At Rutgers, O’Grady was mostly under the tutelage of legendary Scarlet Knights baseball coach Fred Hill, who won 941 games at the school between 1984-2013, when he retired. By then, O’Grady was already on the fast track to getting drafted. After an up-and-down freshman season in 2011, O’Grady hit .287 or better his final three seasons, topping the .300 mark twice. He hit .294 in 208 career games, racking up 227 hits, 46 doubles, 143 runs and 30 steals. O’Grady was a Third Team All-Big East selection this past season, when he hit .328.
He said he noticed professional scouts watching him after his sophomore season, which was a bit of an adjustment at first.
“I noticed guys videotaping me at the plate,” O’Grady said. “At first it was weird, and I thought, ‘Uh oh, they’re filming me, I better do well.’ Then I learned in baseball, you have to be relaxed and not try to do too much. The results don’t just happen. In the beginning, it was hard to not pay attention, as far as the interest goes, but I got used to it after a little while. It can get a bit stressful, but I knew my talent would take me where I wanted to go if I just focused on winning and the other things I could control.”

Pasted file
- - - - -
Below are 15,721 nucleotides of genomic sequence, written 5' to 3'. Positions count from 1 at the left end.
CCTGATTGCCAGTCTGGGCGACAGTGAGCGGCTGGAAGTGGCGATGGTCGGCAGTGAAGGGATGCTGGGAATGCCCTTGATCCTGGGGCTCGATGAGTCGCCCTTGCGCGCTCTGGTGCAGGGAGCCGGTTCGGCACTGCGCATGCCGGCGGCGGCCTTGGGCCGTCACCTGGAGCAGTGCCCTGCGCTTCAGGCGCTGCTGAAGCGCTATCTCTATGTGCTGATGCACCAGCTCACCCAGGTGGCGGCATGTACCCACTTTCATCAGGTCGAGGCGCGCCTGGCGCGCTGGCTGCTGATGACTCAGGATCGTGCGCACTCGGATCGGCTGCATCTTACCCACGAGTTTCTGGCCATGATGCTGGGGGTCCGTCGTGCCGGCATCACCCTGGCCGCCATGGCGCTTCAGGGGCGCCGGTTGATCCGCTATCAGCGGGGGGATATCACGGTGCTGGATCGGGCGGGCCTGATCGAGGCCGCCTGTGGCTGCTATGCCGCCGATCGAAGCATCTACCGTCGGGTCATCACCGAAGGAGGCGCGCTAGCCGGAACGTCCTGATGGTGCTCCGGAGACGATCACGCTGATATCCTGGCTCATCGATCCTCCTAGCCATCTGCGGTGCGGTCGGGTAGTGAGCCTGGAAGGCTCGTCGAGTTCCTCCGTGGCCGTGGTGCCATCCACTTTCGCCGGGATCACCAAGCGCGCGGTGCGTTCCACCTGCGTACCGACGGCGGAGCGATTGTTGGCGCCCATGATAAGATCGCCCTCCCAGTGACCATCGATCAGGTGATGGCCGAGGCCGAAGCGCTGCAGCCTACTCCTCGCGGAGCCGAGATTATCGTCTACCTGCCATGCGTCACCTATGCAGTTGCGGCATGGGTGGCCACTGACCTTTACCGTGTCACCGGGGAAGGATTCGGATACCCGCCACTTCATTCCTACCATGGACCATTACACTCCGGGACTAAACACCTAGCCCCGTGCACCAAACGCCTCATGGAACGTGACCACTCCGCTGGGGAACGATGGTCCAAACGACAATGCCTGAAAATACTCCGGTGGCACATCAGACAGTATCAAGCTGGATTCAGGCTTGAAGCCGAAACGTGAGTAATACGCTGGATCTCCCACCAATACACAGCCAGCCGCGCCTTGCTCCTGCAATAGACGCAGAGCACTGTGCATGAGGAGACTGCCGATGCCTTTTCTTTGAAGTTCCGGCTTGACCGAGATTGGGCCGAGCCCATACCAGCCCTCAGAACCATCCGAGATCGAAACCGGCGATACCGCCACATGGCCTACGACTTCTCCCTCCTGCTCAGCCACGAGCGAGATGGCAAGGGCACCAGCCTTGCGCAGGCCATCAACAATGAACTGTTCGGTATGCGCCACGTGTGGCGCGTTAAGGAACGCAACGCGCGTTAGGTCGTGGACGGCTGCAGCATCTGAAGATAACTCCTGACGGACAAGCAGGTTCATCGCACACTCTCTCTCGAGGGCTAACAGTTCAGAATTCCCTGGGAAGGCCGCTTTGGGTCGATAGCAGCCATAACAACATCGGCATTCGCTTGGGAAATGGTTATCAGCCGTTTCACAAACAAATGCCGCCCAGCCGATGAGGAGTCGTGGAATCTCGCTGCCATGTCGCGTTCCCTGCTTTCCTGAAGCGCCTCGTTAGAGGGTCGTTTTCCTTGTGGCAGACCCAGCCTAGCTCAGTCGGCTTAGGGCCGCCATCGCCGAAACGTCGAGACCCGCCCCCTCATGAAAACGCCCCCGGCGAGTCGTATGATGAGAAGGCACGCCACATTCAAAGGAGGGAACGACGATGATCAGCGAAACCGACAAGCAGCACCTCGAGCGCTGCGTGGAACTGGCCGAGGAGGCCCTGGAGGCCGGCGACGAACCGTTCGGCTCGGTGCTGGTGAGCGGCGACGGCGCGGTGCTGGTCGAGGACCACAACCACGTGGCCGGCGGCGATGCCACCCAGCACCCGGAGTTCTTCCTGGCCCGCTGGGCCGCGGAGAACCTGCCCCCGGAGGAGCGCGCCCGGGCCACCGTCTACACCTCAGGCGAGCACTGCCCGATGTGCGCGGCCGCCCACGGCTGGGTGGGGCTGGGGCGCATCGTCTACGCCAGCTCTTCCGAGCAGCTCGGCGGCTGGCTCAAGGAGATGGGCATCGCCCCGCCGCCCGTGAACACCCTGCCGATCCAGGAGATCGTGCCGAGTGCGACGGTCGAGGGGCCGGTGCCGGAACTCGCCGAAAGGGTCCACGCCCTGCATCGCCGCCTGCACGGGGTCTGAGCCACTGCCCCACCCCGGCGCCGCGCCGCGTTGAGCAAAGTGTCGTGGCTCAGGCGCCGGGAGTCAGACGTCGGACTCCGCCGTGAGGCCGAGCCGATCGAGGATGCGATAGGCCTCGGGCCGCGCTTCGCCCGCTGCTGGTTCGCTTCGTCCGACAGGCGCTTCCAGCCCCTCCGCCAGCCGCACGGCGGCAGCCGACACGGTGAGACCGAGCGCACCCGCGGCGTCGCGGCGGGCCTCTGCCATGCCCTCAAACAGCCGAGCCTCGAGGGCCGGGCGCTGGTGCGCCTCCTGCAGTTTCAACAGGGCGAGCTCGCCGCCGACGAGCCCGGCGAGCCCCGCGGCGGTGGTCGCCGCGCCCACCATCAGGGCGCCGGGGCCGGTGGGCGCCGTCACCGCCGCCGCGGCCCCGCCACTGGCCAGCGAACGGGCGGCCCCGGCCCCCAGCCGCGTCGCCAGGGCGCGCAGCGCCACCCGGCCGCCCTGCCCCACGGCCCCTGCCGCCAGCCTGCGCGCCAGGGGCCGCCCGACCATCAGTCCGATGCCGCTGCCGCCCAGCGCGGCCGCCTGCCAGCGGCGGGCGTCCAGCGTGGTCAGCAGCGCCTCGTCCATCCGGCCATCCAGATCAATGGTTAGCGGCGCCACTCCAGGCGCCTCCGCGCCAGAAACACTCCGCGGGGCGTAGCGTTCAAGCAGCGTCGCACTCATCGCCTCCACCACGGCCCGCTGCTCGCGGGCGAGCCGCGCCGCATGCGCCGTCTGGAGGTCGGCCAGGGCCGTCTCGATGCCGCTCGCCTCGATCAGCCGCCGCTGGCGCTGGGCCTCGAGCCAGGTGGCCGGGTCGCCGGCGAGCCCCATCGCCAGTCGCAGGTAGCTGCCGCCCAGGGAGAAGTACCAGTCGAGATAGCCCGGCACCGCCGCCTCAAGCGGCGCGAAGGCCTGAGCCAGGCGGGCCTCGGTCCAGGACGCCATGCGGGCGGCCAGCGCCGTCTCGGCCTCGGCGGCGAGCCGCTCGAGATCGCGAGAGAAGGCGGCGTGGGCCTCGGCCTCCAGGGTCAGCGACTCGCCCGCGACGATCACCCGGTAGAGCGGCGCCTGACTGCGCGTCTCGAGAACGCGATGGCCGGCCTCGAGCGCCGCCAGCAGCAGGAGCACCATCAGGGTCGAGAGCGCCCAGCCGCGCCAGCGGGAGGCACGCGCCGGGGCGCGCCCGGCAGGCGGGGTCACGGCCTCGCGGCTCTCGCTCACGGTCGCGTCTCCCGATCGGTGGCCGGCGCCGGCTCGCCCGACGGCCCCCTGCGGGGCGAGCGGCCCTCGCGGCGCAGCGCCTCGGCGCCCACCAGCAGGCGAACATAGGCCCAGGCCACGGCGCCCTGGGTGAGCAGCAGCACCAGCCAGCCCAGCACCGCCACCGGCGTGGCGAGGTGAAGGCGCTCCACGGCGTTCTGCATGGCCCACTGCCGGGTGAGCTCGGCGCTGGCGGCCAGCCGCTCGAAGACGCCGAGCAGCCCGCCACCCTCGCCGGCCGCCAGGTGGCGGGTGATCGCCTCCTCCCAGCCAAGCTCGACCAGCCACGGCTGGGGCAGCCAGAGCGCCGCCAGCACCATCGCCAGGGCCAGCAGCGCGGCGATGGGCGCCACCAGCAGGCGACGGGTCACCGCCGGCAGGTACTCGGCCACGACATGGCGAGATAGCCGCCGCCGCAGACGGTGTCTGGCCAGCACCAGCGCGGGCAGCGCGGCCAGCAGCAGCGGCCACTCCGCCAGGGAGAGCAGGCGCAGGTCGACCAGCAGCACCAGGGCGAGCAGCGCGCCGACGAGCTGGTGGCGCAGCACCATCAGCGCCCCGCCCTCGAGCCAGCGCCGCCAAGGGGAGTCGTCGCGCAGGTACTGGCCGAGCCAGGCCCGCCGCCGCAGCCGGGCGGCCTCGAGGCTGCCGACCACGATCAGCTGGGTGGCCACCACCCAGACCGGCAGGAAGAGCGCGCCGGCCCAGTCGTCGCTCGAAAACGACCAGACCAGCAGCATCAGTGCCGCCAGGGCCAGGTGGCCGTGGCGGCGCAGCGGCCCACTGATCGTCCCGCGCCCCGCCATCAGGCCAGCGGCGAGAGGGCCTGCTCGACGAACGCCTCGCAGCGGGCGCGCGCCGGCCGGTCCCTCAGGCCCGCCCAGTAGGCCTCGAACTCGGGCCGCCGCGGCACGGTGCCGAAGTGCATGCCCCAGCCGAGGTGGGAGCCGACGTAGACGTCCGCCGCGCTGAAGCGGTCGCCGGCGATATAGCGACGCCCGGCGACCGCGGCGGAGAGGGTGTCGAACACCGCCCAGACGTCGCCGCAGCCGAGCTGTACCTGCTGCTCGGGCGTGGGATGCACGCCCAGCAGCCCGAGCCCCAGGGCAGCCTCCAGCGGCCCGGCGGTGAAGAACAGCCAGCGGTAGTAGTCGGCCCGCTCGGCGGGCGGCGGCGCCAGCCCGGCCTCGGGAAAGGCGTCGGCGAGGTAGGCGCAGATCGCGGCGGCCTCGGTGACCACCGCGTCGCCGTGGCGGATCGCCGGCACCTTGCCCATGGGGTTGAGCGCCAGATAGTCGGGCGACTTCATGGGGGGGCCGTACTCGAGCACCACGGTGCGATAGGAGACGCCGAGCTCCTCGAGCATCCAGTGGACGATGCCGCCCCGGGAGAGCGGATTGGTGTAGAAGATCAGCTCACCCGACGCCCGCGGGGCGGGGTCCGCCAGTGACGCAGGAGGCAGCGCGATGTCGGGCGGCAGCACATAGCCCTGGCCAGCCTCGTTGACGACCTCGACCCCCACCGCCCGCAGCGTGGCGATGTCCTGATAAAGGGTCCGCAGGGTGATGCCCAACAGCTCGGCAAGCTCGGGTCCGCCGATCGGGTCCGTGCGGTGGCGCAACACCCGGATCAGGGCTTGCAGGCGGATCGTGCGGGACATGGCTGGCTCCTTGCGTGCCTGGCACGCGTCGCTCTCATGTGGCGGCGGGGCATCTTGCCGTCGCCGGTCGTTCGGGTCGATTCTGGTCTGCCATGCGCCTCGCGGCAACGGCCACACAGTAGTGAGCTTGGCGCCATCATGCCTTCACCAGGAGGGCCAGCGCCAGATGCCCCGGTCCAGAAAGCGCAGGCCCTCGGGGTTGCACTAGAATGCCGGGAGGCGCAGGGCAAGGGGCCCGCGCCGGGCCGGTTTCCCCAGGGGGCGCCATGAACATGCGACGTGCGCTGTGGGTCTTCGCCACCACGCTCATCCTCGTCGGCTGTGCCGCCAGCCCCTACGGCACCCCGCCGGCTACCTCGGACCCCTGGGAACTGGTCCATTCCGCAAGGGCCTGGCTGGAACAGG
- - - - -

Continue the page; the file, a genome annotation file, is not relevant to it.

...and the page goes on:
O’Grady said he first got a call from the Kansas City Royals, who nearly took him in the sixth or seventh round before changing course and selecting a different player. He said he figured he’d go somewhere in between rounds 7-10, and when the Reds called his name in the eighth, O’Grady said “Things played out perfectly, and I went right where I was supposed to go.”
O’Grady certainly believes playing against stiff Catholic League competition in the Philadelphia area prepared him for Rutgers and beyond, and he said it was no surprise to him to see current Neumann-Goretti senior first baseman Josh Ockimey selected in the fourth round by the Boston Red Sox.